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Criminal Mischief (09/18/2019)

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Hands-free laws taking effect

AUGUSTA – If you’re reading this, you’d better not be reading it on your phone while driving your car.

On Sept. 19, Maine joins 19 other states in banning all drivers from using handheld cell phones and other devices while driving. This policy impacts all usage – phone calls, texting, using maps – while behind the wheel. Unless the car is pulled over and stopped, using a handheld device is illegal.

That means that even if you’re stopped at a stop light or in a construction zone, using your handheld device means you are breaking the law.

And don’t think that just because it’s a new law, there’s going to be some kind of grace period. All indications are that law enforcement officials are taking this very seriously. This isn’t about warnings; if they catch you, they will cite you.

It won’t be cheap, either. The fine for a first offense is $50, but the cost escalates quickly – subsequent violations will set you back $250.

To be clear, this means no using your hands to manipulate a phone or other device AT ALL. If you are behind the wheel and the car is moving, a phone in your hand is against the law.

Phones that are secured in a cradle or otherwise fixed to the vehicle are permitted. Operators are allowed a single swipe or touch to activate hands-free functionality. The phone may be mounted anywhere that keeps the driver’s sightline clear.

The only time you can be in the driver’s seat and legally hold and operate your device is if the vehicle is pulled over in a safe spot and not obstructing the flow of traffic. Any other usage is illegal.

It should be noted that there are further restrictions on those drivers possessed of an intermediate license, such as drivers under the age of 18. Anyone under the age of 18 with an intermediate license is forbidden from using cellphones or electronic devices while driving, with no exceptions for secured phones or the like. Those with learner’s permits are likewise restricted.

In short, while you may still use your devices in very specific ways, their operation is significantly reined in. Any time you hold your device in your hand while driving – or even execute more than a single swipe of a screen on a fixed phone – you are breaking the law.

It’s all intended to keep our eyes on the road and not on our screens. Drive safely.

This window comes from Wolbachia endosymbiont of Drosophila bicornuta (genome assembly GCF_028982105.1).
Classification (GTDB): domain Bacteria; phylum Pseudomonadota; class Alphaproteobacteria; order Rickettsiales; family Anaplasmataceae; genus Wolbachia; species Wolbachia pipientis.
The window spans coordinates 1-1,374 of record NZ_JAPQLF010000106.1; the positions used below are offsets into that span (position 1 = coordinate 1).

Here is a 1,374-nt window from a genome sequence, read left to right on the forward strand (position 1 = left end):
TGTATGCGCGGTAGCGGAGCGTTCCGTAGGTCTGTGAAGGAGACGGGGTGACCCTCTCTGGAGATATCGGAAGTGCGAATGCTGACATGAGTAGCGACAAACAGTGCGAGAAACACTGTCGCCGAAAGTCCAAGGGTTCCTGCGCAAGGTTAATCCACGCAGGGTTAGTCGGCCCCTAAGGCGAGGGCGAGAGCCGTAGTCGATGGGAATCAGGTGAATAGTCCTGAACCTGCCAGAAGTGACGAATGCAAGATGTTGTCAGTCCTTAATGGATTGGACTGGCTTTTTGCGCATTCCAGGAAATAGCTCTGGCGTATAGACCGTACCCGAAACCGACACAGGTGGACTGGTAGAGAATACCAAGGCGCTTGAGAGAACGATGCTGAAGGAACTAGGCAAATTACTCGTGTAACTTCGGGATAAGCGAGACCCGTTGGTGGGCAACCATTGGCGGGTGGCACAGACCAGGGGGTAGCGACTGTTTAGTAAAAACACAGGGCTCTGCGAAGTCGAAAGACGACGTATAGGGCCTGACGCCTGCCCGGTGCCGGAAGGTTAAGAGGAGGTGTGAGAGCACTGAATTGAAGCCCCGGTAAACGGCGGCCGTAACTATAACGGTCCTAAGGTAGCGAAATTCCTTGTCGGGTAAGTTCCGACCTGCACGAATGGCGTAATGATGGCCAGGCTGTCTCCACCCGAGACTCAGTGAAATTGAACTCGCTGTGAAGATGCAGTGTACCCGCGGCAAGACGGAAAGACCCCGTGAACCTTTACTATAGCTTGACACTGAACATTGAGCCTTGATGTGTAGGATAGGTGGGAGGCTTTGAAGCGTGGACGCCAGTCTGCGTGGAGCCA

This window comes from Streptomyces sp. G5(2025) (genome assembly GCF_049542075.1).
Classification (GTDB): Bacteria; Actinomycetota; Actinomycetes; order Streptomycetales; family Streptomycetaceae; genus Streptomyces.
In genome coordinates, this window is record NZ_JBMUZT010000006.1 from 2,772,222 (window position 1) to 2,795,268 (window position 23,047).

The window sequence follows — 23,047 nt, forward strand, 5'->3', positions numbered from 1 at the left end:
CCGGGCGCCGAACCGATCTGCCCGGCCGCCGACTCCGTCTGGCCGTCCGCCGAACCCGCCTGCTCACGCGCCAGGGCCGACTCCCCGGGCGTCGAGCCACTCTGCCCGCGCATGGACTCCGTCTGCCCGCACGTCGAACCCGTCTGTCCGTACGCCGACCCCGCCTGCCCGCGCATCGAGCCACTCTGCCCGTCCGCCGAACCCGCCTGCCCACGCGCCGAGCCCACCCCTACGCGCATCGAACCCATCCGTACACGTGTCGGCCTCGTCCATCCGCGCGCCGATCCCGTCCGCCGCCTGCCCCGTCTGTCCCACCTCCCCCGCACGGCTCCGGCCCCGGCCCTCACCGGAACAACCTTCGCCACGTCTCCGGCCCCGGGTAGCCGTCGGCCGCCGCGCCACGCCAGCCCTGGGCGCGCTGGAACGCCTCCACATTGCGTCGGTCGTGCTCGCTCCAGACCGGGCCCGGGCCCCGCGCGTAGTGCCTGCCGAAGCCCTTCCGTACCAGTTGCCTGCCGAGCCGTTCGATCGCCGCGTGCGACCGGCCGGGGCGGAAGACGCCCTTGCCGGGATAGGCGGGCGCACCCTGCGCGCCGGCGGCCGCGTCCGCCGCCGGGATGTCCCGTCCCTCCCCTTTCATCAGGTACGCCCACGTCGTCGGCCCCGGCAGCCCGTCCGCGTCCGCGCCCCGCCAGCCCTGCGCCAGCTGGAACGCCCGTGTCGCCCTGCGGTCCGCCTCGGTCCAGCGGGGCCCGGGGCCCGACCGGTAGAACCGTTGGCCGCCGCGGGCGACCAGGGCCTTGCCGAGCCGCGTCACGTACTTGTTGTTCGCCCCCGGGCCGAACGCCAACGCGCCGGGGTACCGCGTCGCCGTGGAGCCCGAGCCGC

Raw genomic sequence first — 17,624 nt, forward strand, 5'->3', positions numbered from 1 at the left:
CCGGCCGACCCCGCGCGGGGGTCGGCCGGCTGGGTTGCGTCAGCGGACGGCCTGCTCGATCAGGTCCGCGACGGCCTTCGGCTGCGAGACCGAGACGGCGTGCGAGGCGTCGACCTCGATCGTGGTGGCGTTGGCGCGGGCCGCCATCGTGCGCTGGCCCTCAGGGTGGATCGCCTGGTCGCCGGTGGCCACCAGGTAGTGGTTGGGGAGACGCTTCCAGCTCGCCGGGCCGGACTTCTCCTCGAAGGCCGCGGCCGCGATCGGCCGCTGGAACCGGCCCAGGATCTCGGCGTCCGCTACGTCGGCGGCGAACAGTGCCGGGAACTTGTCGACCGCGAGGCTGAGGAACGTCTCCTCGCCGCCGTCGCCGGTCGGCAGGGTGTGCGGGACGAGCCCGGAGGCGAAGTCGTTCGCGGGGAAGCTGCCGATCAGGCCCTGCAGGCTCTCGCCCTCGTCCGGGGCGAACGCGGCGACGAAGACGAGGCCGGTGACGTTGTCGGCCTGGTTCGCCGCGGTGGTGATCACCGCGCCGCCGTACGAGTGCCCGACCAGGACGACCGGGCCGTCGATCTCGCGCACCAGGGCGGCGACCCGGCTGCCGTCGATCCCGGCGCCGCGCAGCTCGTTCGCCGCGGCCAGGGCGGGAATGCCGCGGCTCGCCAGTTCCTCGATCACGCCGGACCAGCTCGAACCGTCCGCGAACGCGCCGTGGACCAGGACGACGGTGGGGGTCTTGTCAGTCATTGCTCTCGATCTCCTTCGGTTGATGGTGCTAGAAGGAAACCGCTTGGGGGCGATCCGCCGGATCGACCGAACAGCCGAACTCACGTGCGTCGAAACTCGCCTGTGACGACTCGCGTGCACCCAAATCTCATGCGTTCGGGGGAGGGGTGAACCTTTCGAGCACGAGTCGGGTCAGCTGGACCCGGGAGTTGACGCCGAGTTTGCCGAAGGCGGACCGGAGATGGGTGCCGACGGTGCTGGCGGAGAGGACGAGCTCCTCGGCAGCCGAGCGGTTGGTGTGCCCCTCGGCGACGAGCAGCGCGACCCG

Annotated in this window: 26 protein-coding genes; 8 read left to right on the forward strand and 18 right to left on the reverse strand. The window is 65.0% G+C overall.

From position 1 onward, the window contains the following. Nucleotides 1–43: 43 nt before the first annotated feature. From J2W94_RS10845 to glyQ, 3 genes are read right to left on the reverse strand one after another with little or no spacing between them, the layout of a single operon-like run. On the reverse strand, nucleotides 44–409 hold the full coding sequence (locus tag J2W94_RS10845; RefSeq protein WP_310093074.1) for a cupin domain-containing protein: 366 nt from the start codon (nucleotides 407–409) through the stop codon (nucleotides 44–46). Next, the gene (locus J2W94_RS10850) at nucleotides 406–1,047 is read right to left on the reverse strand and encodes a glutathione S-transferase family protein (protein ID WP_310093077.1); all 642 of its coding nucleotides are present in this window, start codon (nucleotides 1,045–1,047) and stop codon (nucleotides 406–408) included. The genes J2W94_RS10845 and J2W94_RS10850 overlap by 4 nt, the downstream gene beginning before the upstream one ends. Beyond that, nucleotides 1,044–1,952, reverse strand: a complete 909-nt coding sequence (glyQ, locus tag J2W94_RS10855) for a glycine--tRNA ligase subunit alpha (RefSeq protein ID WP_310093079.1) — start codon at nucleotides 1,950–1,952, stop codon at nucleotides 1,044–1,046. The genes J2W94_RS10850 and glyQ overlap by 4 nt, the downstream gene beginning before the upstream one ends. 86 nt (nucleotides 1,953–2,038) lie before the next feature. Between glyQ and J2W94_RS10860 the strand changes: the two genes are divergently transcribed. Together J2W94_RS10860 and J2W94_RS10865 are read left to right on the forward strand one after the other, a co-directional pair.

Maine clarifies pot tracking policy

AUGUSTA (AP) — Maine’s marijuana policy office is seeking to curb confusion about the state’s new track-and-trace system, which is required by law.

The Maine Office of Marijuana Policy conducted a demonstration on Monday of a cloud-based software product that will use barcode-based tags and labels to track the growth and distribution of marijuana products in the state. Individual tags and labels will cost 25 cents.

The Portland Press Herald reports some marijuana industry members were concerned that would mean hundreds of tags would be required for the life of one plant, which can be processed into many products. The marijuana office later clarified that individual products available for sale would not require individual labels.

The office says the track and trace system is required in the state’s marijuana legalization act.

Mobile opioid misuse campaign

BANGOR (AP) — A mobile trailer staged as a typical teenager’s bedroom is touring Maine to highlight the reality of warning signs of opioid misuse in young people.

State government officials, lawmakers and community members have toured the trailer, which has made stops in Hallowell and Kennebunk.

The RX Abuse Leadership Initiative of Maine, for example, has hosted the trailer in the Hallowell parking lot of the National Alliance on Mental Illness Maine.

Participants who tour the trailer can identify a number of signs that a young person is misusing substances.

Plans for an appearance in Bangor are in the works.

Last modified on Wednesday, 18 September 2019 08:39

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